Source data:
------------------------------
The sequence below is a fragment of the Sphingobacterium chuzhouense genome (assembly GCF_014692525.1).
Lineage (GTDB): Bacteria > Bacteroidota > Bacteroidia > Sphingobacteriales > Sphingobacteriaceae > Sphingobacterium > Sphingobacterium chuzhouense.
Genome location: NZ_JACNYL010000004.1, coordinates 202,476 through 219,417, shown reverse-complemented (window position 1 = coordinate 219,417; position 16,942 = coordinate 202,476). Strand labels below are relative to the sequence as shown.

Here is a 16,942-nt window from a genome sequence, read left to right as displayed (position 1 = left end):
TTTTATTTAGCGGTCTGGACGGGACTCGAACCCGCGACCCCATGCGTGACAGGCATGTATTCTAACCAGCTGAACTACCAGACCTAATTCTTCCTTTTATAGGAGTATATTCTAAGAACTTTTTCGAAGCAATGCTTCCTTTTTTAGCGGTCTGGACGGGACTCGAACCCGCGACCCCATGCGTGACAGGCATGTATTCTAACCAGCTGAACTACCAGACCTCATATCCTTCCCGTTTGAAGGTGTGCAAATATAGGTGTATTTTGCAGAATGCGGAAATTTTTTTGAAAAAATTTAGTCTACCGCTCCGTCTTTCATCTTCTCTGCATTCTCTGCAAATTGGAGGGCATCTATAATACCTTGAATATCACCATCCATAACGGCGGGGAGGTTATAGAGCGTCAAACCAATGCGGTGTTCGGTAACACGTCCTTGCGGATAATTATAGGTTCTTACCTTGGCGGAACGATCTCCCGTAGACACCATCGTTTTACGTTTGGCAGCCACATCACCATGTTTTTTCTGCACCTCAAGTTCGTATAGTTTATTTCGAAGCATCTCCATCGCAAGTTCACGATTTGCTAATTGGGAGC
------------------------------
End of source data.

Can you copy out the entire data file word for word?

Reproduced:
The sequence below is a fragment of the Sphingobacterium chuzhouense genome (assembly GCF_014692525.1).
Lineage (GTDB): Bacteria > Bacteroidota > Bacteroidia > Sphingobacteriales > Sphingobacteriaceae > Sphingobacterium > Sphingobacterium chuzhouense.
Genome location: NZ_JACNYL010000004.1, coordinates 202,476 through 219,417, shown reverse-complemented (window position 1 = coordinate 219,417; position 16,942 = coordinate 202,476). Strand labels below are relative to the sequence as shown.

Here is a 16,942-nt window from a genome sequence, read left to right as displayed (position 1 = left end):
TTTTATTTAGCGGTCTGGACGGGACTCGAACCCGCGACCCCATGCGTGACAGGCATGTATTCTAACCAGCTGAACTACCAGACCTAATTCTTCCTTTTATAGGAGTATATTCTAAGAACTTTTTCGAAGCAATGCTTCCTTTTTTAGCGGTCTGGACGGGACTCGAACCCGCGACCCCATGCGTGACAGGCATGTATTCTAACCAGCTGAACTACCAGACCTCATATCCTTCCCGTTTGAAGGTGTGCAAATATAGGTGTATTTTGCAGAATGCGGAAATTTTTTTGAAAAAATTTAGTCTACCGCTCCGTCTTTCATCTTCTCTGCATTCTCTGCAAATTGGAGGGCATCTATAATACCTTGAATATCACCATCCATAACGGCGGGGAGGTTATAGAGCGTCAAACCAATGCGGTGTTCGGTAACACGTCCTTGCGGATAATTATAGGTTCTTACCTTGGCGGAACGATCTCCCGTAGACACCATCGTTTTACGTTTGGCAGCCACATCACCATGTTTTTTCTGCACCTCAAGTTCGTATAGTTTATTTCGAAGCATCTCCATCGCAAGTTCACGATTTGCTAATTGGGAGC